Office of Refugee Resettlement

Office of Refugee Resettlement (ORR) in the United States

Through the Refugee Act, Congress directed HHS/ORR to provide refugees with resettlement assistance that includes employment training, English language training, cash assistance (in a manner that promotes early independence), and job placement – including providing women with equal opportunities to employment as men. ORR’s mission is to help refugees transition into the United States by providing benefits and assistance to achieve self-sufficiency and become integrated members of society as soon as possible. To this end, ORR funds and administers various programs, some of which are highlighted below.

Office of Refugee Resettlement: Unaccompanied Minors

Federal law requires the Administration for Children and Families (ACF), an operating division of the U.S. Department of Health and Human Services, to provide care to children referred by immigration authorities. Consistent with federal law, Administration for Children and Familie’s Office of Refugee Resettlement (ORR) places children arriving to the United States without an adult guardian in the least restrictive setting taking into account the best interest of the child, the potential flight risk and danger to self and others.

The Office of Refugee Resettlement helps unaccompanied refugee minors develop appropriate skills to enter adulthood and to achieve social self-sufficiency.


The Unaccompanied Refugee Minors program encourages reunification of children with their parents or adult relatives; however, if reunification is not possible, there are many services that are provided to these children. The following resources provide information about refugee minors and the programs and services that are here to help them.

Unaccompanied Alien Children

The Unaccompanied Alien Children Program provides unaccompanied alien children (UAC) with a safe and appropriate environment and care until discharge to sponsors in the U.S. or return to home country.

State-Administered and Wilson-Fish Programs

Under Office of Refugee Resettlement’s state-administered or Wilson-Fish (WF) programs, refugees not eligible for Temporary Assistance for Needy Families (TANF) or Supplemental Security Income (SSI) are eligible to receive up to eight months of Refugee Cash Assistance (RCA). Refugees not eligible for Medicaid are eligible to receive up to eight months of Refugee Medical Assistance (RMA) upon arrival. In state-administered programs that operate a publicly administered RCA program (33 states) RCA benefits are based on cash benefit levels established by state TANF programs. In states that operate their RCA program through a Public-Private Program (PPP) model (5 States) and WF states (12 States plus one county), the RCA benefit is based on the higher of the RCA rates outlined in the ORR regulations or the state TANF rates.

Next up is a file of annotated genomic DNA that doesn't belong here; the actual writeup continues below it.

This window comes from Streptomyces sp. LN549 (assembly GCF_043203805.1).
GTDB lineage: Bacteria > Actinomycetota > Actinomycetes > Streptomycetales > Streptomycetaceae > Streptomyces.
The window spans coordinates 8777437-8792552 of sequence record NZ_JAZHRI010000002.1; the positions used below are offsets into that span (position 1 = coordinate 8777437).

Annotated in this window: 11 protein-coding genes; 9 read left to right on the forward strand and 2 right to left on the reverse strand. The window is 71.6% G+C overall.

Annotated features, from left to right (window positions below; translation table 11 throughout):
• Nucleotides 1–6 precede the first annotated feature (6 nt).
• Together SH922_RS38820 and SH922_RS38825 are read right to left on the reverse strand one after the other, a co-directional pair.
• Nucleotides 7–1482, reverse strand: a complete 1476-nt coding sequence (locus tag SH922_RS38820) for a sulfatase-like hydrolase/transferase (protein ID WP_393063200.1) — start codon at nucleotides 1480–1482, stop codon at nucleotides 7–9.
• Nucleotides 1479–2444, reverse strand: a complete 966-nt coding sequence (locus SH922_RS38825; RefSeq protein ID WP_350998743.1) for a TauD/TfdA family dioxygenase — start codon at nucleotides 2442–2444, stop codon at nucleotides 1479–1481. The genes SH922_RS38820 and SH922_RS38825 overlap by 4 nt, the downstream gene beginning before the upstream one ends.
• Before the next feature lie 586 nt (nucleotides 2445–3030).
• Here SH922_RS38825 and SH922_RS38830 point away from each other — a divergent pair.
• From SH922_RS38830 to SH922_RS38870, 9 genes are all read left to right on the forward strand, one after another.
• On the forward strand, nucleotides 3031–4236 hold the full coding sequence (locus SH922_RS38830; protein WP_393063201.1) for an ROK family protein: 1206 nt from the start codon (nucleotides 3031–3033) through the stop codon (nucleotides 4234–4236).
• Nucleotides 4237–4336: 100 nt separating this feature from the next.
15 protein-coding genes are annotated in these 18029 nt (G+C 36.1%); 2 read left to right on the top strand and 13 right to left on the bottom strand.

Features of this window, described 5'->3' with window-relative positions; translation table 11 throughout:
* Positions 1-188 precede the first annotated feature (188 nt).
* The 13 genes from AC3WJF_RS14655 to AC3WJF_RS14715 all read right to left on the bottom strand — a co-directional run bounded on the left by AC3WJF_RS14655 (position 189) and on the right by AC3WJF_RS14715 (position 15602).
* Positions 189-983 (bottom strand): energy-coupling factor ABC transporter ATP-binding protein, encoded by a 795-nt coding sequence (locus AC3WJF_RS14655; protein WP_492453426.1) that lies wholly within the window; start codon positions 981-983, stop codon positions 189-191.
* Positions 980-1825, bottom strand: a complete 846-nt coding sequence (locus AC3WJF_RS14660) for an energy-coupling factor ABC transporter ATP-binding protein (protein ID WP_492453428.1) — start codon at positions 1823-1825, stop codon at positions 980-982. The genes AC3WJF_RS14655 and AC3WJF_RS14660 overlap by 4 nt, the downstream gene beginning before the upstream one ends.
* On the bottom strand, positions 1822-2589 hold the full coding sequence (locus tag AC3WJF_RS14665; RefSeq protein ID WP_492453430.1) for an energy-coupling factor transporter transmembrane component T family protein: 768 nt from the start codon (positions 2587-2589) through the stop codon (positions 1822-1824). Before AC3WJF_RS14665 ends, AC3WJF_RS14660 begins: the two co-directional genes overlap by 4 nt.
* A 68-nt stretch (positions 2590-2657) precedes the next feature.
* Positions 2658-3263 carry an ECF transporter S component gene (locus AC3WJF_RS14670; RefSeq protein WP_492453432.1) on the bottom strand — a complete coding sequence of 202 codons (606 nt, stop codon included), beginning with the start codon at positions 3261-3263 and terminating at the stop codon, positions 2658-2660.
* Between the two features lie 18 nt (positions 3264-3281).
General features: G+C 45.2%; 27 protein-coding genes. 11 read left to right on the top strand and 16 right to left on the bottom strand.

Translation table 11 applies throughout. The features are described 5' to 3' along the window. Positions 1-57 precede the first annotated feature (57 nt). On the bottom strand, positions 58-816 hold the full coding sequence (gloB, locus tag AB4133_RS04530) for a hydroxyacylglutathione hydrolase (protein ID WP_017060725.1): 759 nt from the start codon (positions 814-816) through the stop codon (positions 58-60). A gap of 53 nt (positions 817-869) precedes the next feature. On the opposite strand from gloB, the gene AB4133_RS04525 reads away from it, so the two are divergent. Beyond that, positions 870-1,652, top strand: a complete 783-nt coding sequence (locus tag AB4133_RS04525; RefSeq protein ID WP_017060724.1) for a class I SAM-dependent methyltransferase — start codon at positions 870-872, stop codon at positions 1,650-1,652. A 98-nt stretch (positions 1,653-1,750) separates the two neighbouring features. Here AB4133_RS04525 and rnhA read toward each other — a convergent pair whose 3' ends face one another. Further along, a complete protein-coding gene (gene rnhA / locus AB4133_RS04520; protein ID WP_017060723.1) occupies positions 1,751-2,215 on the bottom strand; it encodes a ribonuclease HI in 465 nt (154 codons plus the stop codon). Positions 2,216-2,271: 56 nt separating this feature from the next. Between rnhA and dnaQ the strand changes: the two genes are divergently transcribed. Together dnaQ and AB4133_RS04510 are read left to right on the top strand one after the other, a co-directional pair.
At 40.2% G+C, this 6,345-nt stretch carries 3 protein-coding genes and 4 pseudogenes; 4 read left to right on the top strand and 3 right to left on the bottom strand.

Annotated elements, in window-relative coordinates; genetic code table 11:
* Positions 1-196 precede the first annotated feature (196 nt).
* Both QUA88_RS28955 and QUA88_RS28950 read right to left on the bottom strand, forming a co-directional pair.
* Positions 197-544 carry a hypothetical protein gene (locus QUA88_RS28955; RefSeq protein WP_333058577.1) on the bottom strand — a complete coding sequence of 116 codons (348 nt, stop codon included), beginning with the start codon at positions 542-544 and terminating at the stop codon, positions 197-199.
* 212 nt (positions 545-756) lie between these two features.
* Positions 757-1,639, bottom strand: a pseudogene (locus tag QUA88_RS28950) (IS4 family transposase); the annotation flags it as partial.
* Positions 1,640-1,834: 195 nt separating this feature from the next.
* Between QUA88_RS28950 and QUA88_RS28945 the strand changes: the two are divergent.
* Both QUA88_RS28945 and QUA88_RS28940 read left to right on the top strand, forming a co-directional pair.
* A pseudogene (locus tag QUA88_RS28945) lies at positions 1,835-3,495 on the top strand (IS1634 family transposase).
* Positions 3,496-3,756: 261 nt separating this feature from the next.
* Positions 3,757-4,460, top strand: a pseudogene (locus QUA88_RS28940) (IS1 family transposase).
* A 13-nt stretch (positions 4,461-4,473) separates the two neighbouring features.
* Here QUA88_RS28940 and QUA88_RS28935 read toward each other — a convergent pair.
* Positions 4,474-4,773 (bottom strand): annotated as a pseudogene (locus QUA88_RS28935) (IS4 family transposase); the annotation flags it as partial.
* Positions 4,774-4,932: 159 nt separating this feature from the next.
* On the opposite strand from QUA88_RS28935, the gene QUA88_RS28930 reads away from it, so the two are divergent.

The WF program is an alternative to the traditional state-administered program, and is usually administered by local resettlement agencies. The WF program emphasizes early employment and economic self-sufficiency by integrating cash assistance, case management, and employment services, and by incorporating innovative strategies for the provision of cash assistance (e.g. financial bonuses for early employment). WF programs also serve as a replacement for the State when the State government declines to participate in the ORR-funded refugee assistance program.

The Office of Refugee Resettlement also provides states/WF programs with Formula Refugee Social Services (RSS) and Targeted Assistance (TAG) funds. ORR distributes these funds based on arrival numbers and refugee concentration levels in counties with a high utilization of public assistance. Funding is time limited, and refugees can only access RSS and TAG services up to five years after arrival. These services include: employment services, on-the-job training, English language instruction, vocational training, case management, translation/interpreter services, social adjustment services, health-related services, home management, childcare and transportation.

Additionally, to assist specific groups of refugees, ORR administers the specialized programs through states/WF programs, including Cuban-Haitian, Older Refugees, Refugee School Impact, and Targeted Assistance.

ORR Matching Grant Program